The story is briefly this: The chief eunuch having been sent in search of the queen's dog, which had been lost, met Zadig, who had seen the markings on the sand left by the straying animal, and from this was able to give almost an exact description of its appearance. Later on the grand huntsman came the same way looking for one of the king's horses which had been lost, and Zadig, having noticed the marks on the sand and the disturbances among some trees through which the animal had passed, was able in like manner to describe it. As neither of the animals could be found, Zadig was accused of having stolen them; he was taken prisoner and brought before the court, and sentenced to transportation. No sooner was the sentence passed than the missing animals were found, so the judges had to reverse their sentence, but fined him four hundred ounces of gold for saying he had seen that which he had not seen. After paying the fine he explained to the court how he had been able so exactly to describe the animals; from this his fame spread widely. The king commanded that the gold should be returned to him; this was done, but three hundred and ninety-eight ounces were retained by the court for legal expenses, etc.

You will be saying. But, after all, this method is only applied common sense; but let me tell you that it is a very great advance on certain other methods which have been adopted by the so-called wise men through the ages. It is not so long ago that witches were burned because the death of some pigs was thought to be due to witchcraft. Nowadays, probably, the cause of death would appear in the death certificate of those pigs as swine fever; and many of the so-called haunted houses, by the method of Zadig, have been proved to be haunted, not by the ghosts of the departed, but by bad drains. Children often adopt, quite unconsciously, the method of Zadig. I had a good illustration of this last Sunday, and I must tell you about it. Talking to a blind child in the children's ward, I asked her if she knew who I was. She said at once, "Yes, the doctor." I asked her how she knew that. She answered again, "Oh, nurse always says 'Hush' when the doctors come into the wards."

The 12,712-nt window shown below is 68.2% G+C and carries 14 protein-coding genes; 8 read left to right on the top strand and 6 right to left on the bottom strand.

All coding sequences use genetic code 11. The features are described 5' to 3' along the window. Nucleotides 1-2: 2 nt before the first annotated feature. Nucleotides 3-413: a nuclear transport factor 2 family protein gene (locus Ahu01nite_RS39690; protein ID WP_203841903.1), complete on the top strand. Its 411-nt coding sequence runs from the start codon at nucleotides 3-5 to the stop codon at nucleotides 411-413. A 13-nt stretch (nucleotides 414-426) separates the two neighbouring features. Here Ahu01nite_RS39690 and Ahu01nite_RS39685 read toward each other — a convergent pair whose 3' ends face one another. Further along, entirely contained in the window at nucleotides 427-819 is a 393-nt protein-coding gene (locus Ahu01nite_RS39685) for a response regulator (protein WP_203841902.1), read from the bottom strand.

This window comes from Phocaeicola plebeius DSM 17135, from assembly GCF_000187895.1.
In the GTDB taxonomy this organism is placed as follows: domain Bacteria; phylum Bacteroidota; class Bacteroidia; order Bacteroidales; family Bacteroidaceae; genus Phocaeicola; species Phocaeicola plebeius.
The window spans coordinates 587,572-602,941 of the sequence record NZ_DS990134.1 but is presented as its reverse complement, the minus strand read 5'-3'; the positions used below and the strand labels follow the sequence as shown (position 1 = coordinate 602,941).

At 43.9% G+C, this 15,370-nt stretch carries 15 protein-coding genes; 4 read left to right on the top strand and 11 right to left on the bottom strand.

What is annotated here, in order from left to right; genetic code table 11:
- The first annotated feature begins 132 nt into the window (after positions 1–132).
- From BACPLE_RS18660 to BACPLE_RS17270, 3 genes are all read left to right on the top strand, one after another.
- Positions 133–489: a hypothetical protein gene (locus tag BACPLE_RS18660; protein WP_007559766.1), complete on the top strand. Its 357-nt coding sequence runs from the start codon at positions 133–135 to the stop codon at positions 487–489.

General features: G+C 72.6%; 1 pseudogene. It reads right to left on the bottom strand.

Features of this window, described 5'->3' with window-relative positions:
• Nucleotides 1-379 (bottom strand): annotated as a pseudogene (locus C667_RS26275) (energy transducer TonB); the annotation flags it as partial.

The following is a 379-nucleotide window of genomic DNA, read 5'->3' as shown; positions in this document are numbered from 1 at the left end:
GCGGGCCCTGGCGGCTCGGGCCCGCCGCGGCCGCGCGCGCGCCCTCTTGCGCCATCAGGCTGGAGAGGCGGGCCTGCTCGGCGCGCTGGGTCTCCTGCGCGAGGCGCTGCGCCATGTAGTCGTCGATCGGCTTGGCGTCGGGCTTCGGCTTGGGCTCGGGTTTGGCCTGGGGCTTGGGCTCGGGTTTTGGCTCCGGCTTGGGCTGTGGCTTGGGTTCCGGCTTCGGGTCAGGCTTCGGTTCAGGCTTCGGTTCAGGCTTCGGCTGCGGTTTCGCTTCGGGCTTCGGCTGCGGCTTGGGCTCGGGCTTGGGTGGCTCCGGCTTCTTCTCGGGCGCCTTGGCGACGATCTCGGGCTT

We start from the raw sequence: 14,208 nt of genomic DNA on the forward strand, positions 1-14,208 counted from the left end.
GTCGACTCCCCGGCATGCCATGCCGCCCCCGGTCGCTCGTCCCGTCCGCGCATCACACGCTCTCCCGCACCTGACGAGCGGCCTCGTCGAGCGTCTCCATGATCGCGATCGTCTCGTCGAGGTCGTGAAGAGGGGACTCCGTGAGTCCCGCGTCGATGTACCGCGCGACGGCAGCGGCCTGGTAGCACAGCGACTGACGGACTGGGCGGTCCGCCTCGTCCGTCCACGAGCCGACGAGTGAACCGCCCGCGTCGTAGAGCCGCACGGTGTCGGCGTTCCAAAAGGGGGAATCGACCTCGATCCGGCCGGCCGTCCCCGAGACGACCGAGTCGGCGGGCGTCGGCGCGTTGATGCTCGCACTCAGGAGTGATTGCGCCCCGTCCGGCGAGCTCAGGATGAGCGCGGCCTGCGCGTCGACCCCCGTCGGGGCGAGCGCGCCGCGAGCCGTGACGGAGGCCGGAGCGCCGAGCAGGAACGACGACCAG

Xow, gentlemen, if you really enter into the true spirit of medical work, you will very soon train yourselves to be accurate observers, and from observing human beings you will soon be tempted to investigate and delight in other natural phenomena, to find out your own proper place in this great cosmic system, of which you are only a unit or microcosm. There is no doubt that a true student of Nature has provided himself with endless sources of amusement and happiness. Some of you may remember the lines of Longfellow on the fiftieth birthday of the great naturalist Agrassiz:

"And nature, the old nurse, took
The child upon her knee,
Saying, 'Here is a story-book
Thy Father has written for thee.'

"And he wandered away and away.
With Nature, the dear old nurse,
Who sang to him night and day
The rhymes of the universe.

"And whenever the way seemed long,
Or his heart began to fail,
She would sing a more wonderful song,
Or tell a more marvelous tale."

And this is the heritage of all honest students of medicine who have built up their life's work on accurate observation.

The largest diamond in the world, the Excelsior, was discovered on the 30th of June, 1893, in the mines of Jagersfontein, Cape Colony, by Edward Jorgansen, inspector. It is a stone of the first water, valued at about five million dollars. It was carried to the Cape under the special convoy of a squadron of lancers, and shipped on a gunboat to London, where it was deposited in the Bank of England. It weighs nine hundred and seventy-one carats and three quarters, or two hundred and five grammes and a half.
  1. From an address delivered before the Yorkshire Medical Society, on October 18, 1893.